by Andrea Moore
Most people have fond memories of their high school days. The prom, their friends and/or boyfriends, and just the general feel of being a young adolescent developing and growing into their own. Often times I still hear my husband comment about his Senior trip or his time in the high school band, recounting that those were some of the “best times of his life”. On the contrary, when looking back at high school for me those “fond” memories may be present, but during my time I can remember a lot of bad times as well.
In high school I was what you may have referred to as a nerd. I didn’t hang with the popular kids. My clothes and hairstyles were not featured in the latest edition of teen vogue, and my body type was less of a blooming 10th grade young lady, and more of an adolescent 8th grade boy…which the guys reminded me of constantly. Furthermore, although I had a small group of close friends, often times I would still feel left out. Sometimes kids would get together and make jokes about my style, and if you did not have a snappy come back you were toast! You could also be ostracized by others that wanted to be popular and made fun of just for being yourself. This led to severe depression during high school that often led me to ask “why am I here”.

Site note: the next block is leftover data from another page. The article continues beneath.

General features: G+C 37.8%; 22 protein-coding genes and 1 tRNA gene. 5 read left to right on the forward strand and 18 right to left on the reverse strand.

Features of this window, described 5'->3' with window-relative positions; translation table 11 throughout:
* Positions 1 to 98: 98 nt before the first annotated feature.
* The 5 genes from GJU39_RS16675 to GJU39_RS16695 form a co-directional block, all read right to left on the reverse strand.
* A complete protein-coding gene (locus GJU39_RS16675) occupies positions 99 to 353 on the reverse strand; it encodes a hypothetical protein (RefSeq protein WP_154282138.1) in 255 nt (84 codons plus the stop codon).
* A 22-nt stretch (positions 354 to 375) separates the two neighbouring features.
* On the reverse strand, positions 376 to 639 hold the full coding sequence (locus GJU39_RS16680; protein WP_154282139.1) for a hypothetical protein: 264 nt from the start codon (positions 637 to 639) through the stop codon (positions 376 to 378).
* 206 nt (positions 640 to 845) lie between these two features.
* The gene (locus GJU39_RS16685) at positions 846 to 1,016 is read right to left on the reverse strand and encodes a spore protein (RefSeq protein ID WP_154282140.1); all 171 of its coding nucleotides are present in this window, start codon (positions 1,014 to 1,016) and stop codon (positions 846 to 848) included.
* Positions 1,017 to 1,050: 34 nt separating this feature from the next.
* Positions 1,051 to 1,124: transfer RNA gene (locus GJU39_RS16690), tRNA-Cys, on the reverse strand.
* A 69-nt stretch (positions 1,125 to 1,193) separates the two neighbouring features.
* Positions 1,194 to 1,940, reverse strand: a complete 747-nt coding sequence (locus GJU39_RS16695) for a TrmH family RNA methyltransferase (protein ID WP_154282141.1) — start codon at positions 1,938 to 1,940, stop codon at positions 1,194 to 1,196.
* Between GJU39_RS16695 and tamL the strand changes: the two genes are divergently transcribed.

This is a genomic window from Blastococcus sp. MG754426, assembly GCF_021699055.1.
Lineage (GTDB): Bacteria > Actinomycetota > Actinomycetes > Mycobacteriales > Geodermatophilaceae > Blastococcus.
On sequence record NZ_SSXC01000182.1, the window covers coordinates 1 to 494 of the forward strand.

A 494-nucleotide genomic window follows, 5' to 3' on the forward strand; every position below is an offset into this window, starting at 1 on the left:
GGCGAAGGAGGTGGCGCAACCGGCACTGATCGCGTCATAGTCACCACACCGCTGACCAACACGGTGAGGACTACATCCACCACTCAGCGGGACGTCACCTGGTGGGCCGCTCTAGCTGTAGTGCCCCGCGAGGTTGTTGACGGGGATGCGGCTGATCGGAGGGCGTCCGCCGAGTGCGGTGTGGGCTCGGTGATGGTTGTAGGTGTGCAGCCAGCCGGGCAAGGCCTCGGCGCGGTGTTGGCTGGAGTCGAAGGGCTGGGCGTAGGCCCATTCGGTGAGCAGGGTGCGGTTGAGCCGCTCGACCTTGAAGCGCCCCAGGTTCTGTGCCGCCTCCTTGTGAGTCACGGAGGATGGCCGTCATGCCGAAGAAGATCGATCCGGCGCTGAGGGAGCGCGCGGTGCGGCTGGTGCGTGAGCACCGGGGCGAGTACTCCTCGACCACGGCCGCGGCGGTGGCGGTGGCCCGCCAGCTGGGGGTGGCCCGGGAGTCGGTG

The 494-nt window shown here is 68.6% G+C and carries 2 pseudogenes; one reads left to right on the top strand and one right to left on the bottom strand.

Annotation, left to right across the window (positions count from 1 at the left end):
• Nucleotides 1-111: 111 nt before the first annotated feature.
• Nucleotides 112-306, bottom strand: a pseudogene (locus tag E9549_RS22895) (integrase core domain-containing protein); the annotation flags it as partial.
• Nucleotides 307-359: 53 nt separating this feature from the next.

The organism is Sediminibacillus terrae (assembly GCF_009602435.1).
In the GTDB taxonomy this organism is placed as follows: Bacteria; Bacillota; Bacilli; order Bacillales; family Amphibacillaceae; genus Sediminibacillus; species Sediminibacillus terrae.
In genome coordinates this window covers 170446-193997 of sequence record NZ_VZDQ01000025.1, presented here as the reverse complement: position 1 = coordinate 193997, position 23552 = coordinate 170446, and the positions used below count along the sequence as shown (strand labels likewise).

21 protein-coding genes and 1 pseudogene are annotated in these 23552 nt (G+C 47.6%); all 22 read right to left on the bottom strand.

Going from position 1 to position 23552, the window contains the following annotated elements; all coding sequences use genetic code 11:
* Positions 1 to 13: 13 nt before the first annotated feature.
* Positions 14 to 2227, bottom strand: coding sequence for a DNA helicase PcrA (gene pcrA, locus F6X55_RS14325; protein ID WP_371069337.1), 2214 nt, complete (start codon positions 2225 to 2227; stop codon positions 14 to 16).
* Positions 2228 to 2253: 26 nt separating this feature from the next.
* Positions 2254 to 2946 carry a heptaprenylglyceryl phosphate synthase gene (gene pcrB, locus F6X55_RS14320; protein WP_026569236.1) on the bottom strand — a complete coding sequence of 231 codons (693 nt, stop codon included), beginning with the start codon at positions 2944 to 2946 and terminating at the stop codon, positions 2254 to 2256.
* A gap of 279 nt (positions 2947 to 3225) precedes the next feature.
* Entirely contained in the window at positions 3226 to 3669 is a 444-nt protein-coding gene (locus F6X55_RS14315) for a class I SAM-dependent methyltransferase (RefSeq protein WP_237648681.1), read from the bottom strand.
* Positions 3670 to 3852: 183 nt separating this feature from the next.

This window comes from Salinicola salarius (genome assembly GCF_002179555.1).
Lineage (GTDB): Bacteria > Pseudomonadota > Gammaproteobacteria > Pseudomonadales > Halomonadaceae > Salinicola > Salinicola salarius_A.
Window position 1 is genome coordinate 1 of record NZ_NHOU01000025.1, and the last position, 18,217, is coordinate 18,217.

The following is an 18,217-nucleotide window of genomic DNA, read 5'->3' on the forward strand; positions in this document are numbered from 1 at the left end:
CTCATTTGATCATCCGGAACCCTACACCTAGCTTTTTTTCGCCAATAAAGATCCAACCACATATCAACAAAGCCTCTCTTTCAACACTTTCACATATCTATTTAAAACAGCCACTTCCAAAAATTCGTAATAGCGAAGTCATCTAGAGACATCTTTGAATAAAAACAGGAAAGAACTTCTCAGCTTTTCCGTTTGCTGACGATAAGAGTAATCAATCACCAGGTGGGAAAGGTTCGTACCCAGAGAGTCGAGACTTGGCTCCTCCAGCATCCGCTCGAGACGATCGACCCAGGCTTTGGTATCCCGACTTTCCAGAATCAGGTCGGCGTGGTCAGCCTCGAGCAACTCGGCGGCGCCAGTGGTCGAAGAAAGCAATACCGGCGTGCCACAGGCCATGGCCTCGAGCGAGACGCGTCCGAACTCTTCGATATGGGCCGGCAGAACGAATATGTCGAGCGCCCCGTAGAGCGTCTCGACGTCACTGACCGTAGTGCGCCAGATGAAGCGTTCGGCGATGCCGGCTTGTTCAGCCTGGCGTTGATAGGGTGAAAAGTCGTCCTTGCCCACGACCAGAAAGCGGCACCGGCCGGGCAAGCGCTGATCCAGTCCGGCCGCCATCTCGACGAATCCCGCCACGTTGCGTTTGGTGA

However, what I did not realize in all of this was that my problem may have been unique to me, but depression in general was not. While I was teased for being too dark, my friend recounted how she was teased for being “half-white”. As I cried because people thought I was “too skinny”, my friend felt humiliated by folks making fun of her weight. Furthermore, while I was mocked for being a nerd, the star football player was lamenting about how people thought he was a dummy. Subsequently, my views changed a bit. In all I found out that 1) DEPRESSION is real! 2) Teens and adolescents deal with hard times and mental health issues just as much as adults 3) Hardships will be a constant my entire life, even if I am doing everything right.
Nevertheless, there are degrees of depression, coping mechanisms that can be used to handle those times, and hope beyond your present depressed state. I once thought my high school experience was not the same for most students. I thought that other people’s lives were so much better than mine, and I thought that if only I could be like that person or this person everything would be great for me. However, no one escapes bad days during adolescence or into adulthood. Life is full or ups and downs despite our best efforts to live right and respect others. Nevertheless, there is a power in all of us to overcome no matter what.
Depression may always be a constant in life, but that doesn’t have to stop you from having the best life possible. The answer may be speaking with a licensed therapist, writing in a journal, meditating, praying, chatting with a mentor, or you may have to find several different ways to deal with those feelings. However, never give up no matter how old, young, dumb, or intelligent you think you may be. Sometimes we aren’t aware of what others see in us. Your sense of personal failure may be someone else’s motivation!